Nasal vaccine to prevent COVID-19 passes first tests
Better than conventional vaccines: Protection at the site of infection
Coronaviruses spread primarily through the air. When infected people speak, cough, sneeze or laugh, they expel droplets of saliva containing the virus. Other people then breathe in these airborne pathogens and become infected themselves. A research team in Berlin decided to try to fight the virus that causes COVID-19 where it first takes hold: the mucous membranes of the nose, mouth, throat, and lungs. To do so, the scientists developed a live attenuated SARS-CoV-2 vaccine that is administered through the nose. In the latest issue of the journal “Nature Microbiology”, the interdisciplinary team describes how this live attenuated vaccine confers better immunity in hamsters than vaccines injected into muscle.
Already in the fall of last year, two nasal vaccination formulations were approved for use in India and China. These contain modified adenoviruses – which typically cause respiratory or gastrointestinal illnesses – that are self-attenuating, meaning they either replicate poorly or stop replicating altogether, and therefore never trigger disease. Other live nasal vaccines are currently undergoing development and testing around the world.
Protection at the site of infection
The benefits of a nasal vaccine go far beyond just providing an alternative for people afraid of needles. When a vaccine is injected, it infers immunity primarily in the blood and throughout the entire body. However, this means that the immune system only detects and combats coronaviruses relatively late on in an infection, as they enter the body via the mucous membranes of the upper respiratory tract. “It is here, therefore, that we need local immunity if we want to intercept a respiratory virus early on,” explains the study’s co-last author Dr. Jakob Trimpert, a veterinarian and research group leader at the Institute of Virology at Freie Universität Berlin.
“Nasal vaccines are far more effective in this regard than injected vaccines, which fail or struggle to reach the mucous membranes,” emphasizes Dr. Emanuel Wyler, another co-last author. He has been researching COVID-19 since the start of the pandemic as part of the RNA Biology and Posttranscriptional Regulation Lab, which is led by Professor Markus Landthaler at the Berlin Institute for Medical Systems Biology of the Max Delbrück Center (MDC-BIMSB).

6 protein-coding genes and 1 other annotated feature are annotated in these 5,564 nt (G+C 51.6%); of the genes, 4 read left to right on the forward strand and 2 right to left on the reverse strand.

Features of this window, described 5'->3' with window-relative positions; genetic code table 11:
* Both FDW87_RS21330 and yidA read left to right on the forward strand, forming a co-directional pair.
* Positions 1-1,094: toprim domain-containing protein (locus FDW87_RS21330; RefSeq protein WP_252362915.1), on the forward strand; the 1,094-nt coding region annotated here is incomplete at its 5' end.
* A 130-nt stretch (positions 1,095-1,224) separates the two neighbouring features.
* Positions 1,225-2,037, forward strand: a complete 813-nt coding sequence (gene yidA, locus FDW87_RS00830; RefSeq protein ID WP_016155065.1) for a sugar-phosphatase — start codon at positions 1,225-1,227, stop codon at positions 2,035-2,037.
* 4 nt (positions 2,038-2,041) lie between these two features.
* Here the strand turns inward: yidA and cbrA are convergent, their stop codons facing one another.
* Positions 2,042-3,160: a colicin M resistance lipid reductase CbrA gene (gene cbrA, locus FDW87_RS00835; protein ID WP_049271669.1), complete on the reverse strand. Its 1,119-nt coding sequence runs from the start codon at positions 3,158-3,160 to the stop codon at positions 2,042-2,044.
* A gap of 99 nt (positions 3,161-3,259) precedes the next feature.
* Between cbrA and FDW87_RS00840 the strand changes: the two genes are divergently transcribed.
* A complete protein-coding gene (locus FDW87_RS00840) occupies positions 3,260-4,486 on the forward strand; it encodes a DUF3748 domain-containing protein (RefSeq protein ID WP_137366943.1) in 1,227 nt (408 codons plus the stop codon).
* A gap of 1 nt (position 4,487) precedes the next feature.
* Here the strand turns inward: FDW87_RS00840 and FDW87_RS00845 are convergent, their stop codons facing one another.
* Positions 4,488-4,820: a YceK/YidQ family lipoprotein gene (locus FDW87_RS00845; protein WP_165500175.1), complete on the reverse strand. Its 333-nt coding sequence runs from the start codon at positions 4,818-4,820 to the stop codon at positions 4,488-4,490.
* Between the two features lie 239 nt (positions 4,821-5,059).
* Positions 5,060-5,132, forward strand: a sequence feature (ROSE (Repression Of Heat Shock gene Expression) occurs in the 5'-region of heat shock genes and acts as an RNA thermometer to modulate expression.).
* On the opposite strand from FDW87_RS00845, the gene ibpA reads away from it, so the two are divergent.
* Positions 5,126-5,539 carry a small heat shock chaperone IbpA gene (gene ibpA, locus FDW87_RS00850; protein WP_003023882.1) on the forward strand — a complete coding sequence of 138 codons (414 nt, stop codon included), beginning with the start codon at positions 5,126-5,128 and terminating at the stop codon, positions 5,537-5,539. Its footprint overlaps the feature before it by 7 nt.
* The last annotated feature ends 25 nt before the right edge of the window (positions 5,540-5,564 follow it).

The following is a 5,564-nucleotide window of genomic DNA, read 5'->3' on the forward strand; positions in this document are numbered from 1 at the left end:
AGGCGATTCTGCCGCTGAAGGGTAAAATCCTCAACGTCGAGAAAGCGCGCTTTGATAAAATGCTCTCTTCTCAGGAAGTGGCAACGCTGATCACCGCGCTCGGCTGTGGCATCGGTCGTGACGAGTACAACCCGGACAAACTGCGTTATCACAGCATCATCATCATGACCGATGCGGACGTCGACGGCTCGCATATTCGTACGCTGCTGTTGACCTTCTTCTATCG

In an ideal scenario, a live intranasal vaccine stimulates the formation of the antibody immunoglobulin A (IgA) directly on site, thus preventing infection from occurring in the first place. IgA is the most common immunoglobin in the mucous membranes of the airways. It is able to neutralize pathogens by binding to them and preventing them from infecting respiratory tract cells. At the same time, the vaccine stimulates systemic immune responses that help provide effective overall protection from infection.
“Memory T cells that reside in lung tissue play a similarly useful role to antibodies in the mucosa,” explains Dr. Geraldine Nouailles, an immunologist and research group leader at the Department of Pneumology, Respiratory Medicine, and Intensive Care Medicine at Charité. “These white blood cells remain in affected tissue long after an infection has passed and remember pathogens they have encountered before. Thanks to their location in the lungs, they can respond quickly to viruses that enter through the airways.” The co-first author draws attention to one of the observations the team made during their study: “We were able to show that prior intranasal vaccination results in the increased reactivation of these local memory cells in the event of a subsequent SARS-CoV-2 infection. Needless to say, we were particularly pleased with this result.”
Local immunity impedes viral infection